- Ground-based navigation aids involve ground stations which transmit radio signals capable of being received by aircraft equipment for the use establishing aircraft position in relation to the transmitter.
- East Sale airspace: The airspace under the jurisdiction of the Defence controllers became active during the sequence of events. The Airservices controller liaised with their Defence counterpart to obtain clearances for all the aircraft in the Mount Hotham airspace to transit Defence airspace in the event of a missed approach.
- Automatic Dependant Surveillance – Broadcast (ADS-B): a system in which electronic equipment on-board an aircraft automatically broadcasts the precise location of the aircraft via a digital data link. The data can be used by other aircraft and air traffic control to show the aircraft’s position and altitude on display screens without the need for radar. An ADSB system can use the GPS and/or on-board systems to determine an aircraft position. A suitable transmitter then broadcasts that position at rapid intervals, along with identity, altitude, velocity and other data. Dedicated ADS-B grounds stations receive the broadcasts and relay the information to air traffic control for precise tracking of the aircraft.
- Non-precision approaches provide the pilot with lateral and/or longitudinal guidance during the approach and the pilot was responsible for maintaining a minimum predetermined height until passing a specific waypoint.
- Horizontal situation indicator (HSI): A flight instrument used by pilots to determine aircraft heading and positional/angular deviation from a selected radio navigation track or GPSderived track.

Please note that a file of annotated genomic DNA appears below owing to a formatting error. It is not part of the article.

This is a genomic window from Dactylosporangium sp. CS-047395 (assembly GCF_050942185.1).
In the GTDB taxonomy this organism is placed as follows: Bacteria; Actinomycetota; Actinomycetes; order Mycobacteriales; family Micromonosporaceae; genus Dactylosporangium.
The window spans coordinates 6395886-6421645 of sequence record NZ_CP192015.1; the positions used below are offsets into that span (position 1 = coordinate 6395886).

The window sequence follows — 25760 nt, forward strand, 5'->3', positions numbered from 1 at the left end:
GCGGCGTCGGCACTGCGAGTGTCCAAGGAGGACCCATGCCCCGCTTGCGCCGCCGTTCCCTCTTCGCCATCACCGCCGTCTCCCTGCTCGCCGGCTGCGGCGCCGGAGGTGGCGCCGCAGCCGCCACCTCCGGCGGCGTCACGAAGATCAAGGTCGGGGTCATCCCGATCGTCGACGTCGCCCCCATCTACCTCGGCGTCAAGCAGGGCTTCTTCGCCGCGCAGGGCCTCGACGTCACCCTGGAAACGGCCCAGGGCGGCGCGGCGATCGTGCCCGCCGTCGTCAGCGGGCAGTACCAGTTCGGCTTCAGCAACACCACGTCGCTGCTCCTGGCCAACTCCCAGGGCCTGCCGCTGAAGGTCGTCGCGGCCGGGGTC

- Jeppesen is a division of the Boeing Company that provides products and services pertaining to navigation information and data bases in the support of civilian and military aviation.
While attempting to make an approach and landing to Mount Hotham Airport (Mount Hotham) in instrument meteorological conditions, the pilot of VH‑OWN (OWN) experienced difficulty in remaining within tracking tolerances of the prescribed approach and did not follow the missed approach. Consequently, the pilot continued descending when outside of the approach tracking tolerances, and did not follow the prescribed missed approach when finally aborting the approach attempts. This, combined with inaccurate position broadcasts by the pilot of OWN to other aircraft in the area, nearly led to a collision with VH‑LQR (LQR) as that aircraft commenced the approach from the north‑east. During another final approach attempt, and after exiting the cloud layer, the pilot of OWN was observed carrying out significant manoeuvring at low altitude, north of the published approach path in order to line up with the runway and land at Mount Hotham.
The analysis will examine the following:
- any global positioning system (GPS)/autopilot idiosyncrasies that resulted in an unexpected reduction to the level of automation available to the pilot of OWN
- the effects of increased workload on the pilot’s ability to carry out the approach and provide accurate position reporting
- the provision of a traffic information service
- limitations in surveillance coverage and their effect on the ability of the air traffic controller (controller) to provide traffic information and/or traffic alerts in the Mount Hotham area.
Operation of the GPS/autopilot during the approach
The ATSB re-creation of the flight using Airservices Australia (Airservices) and Department of Defence (Defence) radar data showed that on the attempted approaches, OWN did not make the left turn onto the final course at the intermediate fix waypoint HOTEI (EI), and failed to intercept the desired final approach course of 291°. Instead, the aircraft maintained the approximate previous course of 001° used to track from the initial approach fix waypoint HOTEC (EC). This sustained course resulted in the aircraft exceeding the tracking tolerances of the approach and descending below the minimum safe altitude.